For your torso (in full) another tablespoon (yes, depends on body size). For your back, it’s the same. Use another on both full arms, and another two to cover all your legs and feet. Again, rub it in and don’t go into direct sunlight for around 10 minutes.
Remember, going into water (even if it’s water-resistant cream), or sweating and wiping yourself will reduce the effectiveness of every sun cream. Reapplying depends on how often your skin needs it but at least every couple of hours is safe.
Does SPF work in cosmetics? Great question and the whole purpose of this blog..... So now we know what an important job sun cream does and how much of it to apply, we should also be looking for every bit of help, by buying skincare and makeup products that contain sun protection…...shouldn’t we? I mean it must work if the cosmetic manufactures keep putting the SPF number on a bottle......shouldn't it?
Well, go back to the million dollar answer – about how much to apply in order to get the protection you need. Then have a think about how much moisturiser you use, or how much foundation you might apply…..it’s tiny by comparison. So when you take that tiny amount of product you are NOT applying the full SPF factor advertised. You would still need to apply around 1 tablespoon to the face...who does that for moisturisers or foundations? Now look at how many brands especially those marketing foundations, advertise this as a key feature of their product.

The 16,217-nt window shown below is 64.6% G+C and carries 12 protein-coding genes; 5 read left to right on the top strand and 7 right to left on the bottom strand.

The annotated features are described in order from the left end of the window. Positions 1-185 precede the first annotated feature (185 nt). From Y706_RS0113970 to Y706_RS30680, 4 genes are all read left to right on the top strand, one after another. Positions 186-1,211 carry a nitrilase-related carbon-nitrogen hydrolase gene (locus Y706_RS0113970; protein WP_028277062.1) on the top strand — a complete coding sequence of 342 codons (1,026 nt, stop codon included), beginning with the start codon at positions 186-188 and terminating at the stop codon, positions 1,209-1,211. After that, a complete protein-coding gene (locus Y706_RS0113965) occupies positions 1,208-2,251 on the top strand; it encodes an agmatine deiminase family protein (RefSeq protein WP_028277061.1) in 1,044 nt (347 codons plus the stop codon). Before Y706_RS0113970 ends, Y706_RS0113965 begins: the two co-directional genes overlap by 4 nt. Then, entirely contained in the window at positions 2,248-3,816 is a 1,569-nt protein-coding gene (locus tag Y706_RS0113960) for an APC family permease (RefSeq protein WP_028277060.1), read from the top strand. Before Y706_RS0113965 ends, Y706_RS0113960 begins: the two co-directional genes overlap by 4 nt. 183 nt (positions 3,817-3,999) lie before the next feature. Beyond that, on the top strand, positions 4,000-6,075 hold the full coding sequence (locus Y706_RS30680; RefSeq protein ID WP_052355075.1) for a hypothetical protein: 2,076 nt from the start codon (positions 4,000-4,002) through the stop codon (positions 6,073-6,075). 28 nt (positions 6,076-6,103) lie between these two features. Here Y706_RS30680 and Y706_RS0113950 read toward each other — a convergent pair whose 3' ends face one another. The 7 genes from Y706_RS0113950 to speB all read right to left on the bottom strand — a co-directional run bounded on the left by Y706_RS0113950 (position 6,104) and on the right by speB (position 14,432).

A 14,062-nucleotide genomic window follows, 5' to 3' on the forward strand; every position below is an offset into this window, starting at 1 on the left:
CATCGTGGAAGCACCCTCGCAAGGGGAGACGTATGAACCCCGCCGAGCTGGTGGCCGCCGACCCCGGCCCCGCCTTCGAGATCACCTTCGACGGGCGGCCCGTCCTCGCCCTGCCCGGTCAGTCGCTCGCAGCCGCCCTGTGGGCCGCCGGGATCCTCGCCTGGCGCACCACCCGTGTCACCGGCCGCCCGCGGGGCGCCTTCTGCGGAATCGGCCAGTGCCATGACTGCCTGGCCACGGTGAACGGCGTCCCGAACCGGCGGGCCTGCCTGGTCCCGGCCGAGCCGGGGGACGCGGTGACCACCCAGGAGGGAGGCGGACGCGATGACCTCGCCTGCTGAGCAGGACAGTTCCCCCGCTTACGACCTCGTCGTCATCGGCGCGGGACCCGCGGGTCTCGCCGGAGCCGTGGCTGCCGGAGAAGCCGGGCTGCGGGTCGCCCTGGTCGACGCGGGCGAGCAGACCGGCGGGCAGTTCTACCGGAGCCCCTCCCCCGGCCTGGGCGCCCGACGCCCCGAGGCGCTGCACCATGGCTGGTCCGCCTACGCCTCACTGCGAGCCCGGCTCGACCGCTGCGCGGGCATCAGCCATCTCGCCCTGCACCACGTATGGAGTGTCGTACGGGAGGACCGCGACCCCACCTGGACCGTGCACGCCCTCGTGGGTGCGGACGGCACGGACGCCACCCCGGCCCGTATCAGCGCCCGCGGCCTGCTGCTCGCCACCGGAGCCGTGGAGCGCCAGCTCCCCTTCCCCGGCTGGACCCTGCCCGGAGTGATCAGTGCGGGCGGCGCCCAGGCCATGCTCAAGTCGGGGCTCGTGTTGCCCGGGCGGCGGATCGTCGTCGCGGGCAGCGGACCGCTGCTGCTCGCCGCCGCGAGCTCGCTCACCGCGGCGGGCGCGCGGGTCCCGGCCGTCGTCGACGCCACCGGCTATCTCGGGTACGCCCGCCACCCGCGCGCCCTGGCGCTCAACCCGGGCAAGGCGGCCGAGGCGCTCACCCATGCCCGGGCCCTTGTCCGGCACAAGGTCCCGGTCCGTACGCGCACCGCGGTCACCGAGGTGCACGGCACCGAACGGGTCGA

How many of you look at that on a bottle and believe for every application (perhaps a pea sized amount of moisturiser or 2 pumps of foundation), you’re applying SPF15, or 20, whatever is advertised and believe that's the SPF you’re getting from it? I’m guessing it’s a lot and I only started to think about this when I applied sun cream and wondered how cosmetic manufactures got their SPF working in tiny quantities but sun cream manufacturers were still asking us to put a tablespoon on our faces. The answer quickly became apparent that they don’t. Nor do they have to. None of them are breaking any laws in the UK (or other parts of the world). However, I find this to be so misleading and frighteningly dangerous I’m investigating much further and will be writing to anyone I think can help me change the approach on this.